I started by thinking about the primary audience: the families of the individuals needing disability services. Each family’s situation is unique, and yet they all need the same thing—solutions and support so that their loved ones can live comfortably and independently. I wanted to ensure that whatever their needs, they would see the logo and feel confident that Inclusive Lifestyle could help. This process involved several design iterations and careful selection of the logo design elements.
Q: How does the new logo differ from the old one?
The new logo is a simplified version of the original that stands out from the competition and resonates with the target audience. I started by homing in on the icon. The top left icon in the black and white image was an attempt at vectorizing the original logo icon. Tare didn’t want to lose the circular essence of the original icon that existing customers were familiar with. The bottom left icon is an abstract butterfly, an attempt to demonstrate the participants’ empowerment.
Ultimately, I chose the center icon, a final iteration on the icons on the right in the black and white image. I kept the circular motif, representing community and safety, but replaced the peace signs with flower petals. The flower represents the participants’ growth through their interaction with the company; the petals point inward to illustrate how the Inclusive Lifestyle teams focus on each participant’s individual needs.
Next, I worked on the color palette. I liked the original colors, but I needed to find a way to differentiate them from logos associated with LGBTQ service organizations. I experimented with different shades of purple (often thought of as the color of courage and bravery) and blue (often associated with calm and trust). I also toned down the logo’s color palette by slightly reducing its saturation. I wanted to create an iconic look that would give people a sense of tranquility and security. The wrong font or color scheme might make the logo appear somber or sterile—like a hospital—which could trigger bad memories and make potential customers look elsewhere for services.
With the icon simplified, I then shifted my focus to the typography. The primary font is Biennale, a sans serif with an airy feel. The letter spacing was designed to create a sense of serenity and calm.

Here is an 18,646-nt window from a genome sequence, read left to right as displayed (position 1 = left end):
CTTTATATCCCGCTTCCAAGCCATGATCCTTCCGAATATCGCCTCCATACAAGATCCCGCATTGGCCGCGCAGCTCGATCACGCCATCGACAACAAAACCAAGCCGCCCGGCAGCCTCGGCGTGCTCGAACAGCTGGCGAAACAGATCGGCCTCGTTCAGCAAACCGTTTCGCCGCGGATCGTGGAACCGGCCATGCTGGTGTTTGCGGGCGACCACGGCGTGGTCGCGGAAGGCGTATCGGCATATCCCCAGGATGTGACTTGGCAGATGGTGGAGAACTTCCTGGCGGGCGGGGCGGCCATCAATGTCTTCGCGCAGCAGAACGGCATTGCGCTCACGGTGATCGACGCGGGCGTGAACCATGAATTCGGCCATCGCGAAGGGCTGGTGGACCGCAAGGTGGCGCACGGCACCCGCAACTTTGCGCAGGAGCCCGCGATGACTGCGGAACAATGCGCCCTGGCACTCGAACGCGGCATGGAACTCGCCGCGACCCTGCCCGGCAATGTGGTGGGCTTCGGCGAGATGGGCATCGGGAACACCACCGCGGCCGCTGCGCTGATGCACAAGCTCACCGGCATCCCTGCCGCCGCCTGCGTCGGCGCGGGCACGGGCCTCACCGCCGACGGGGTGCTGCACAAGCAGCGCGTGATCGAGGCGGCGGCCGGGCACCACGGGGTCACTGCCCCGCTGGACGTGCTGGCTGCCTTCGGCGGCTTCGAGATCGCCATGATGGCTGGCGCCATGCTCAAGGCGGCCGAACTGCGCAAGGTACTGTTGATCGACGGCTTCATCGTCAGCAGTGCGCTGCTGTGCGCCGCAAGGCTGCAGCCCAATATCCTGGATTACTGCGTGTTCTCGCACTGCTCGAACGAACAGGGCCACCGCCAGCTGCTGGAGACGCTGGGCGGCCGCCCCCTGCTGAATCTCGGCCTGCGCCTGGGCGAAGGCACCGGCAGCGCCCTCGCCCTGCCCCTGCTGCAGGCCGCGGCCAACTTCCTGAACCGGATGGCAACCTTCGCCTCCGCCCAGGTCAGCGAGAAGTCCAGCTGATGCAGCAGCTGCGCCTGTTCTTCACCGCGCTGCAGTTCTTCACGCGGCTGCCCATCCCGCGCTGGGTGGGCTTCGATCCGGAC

Q: What other branding elements did you update?
Making a great first impression on multiple platforms, especially at fairs and trade shows, is critical to Inclusive Lifestyle’s brand strategy. The booth, banners, promotional swag pieces, and business cards all needed to tell a visual story that would evoke a sense of confidence and professionalism.
To help them tell their story and communicate the brand consistently, I produced a detailed brand style guide, a template from which to create all of their marketing and advertising materials, including print pieces, social media posts, billboards, and business cards. The language and narrative are also specified. For example, the brand voice should always be human, natural, and relatable. Visuals should be paired with uplifting narratives. We use phrases like “Because they can” to communicate the message that the clients can live independently with the company’s support.
With the logo redesigned and the style guide completed, the company then commissioned me to restyle the website following the rebranding guidelines, a project I’m working on now.
Q: Sounds like the client was happy. What were your key takeaways from this project?
I learned how to communicate with a diverse audience. Disability is a broad spectrum, and it’s often a challenge to communicate effectively when your audience has diverse needs. I relied on my research to help me empathize with the target audience throughout the design process. These are people who are going through a lot, so if my work contributes to improvements in their lives, I consider it a big win.
I also learned that it was important to be flexible when working across time zones. The nine-hour time difference with this client was challenging, but we made it work with some adjustments. I often had meetings between 11 PM and 2 AM, and sometimes I had to wake up at 5 AM to meet a deadline. And yes, I got some phone calls in the middle of the night! But this was all worth it in the end. The team was happy with the rebranding and loved displaying the banners with the new logo at their events. They felt more confident competing with their larger competitors and could communicate and connect with potential customers in a much more meaningful way. As for me, this project was an invaluable experience and even landed me some new leads with other Australian companies.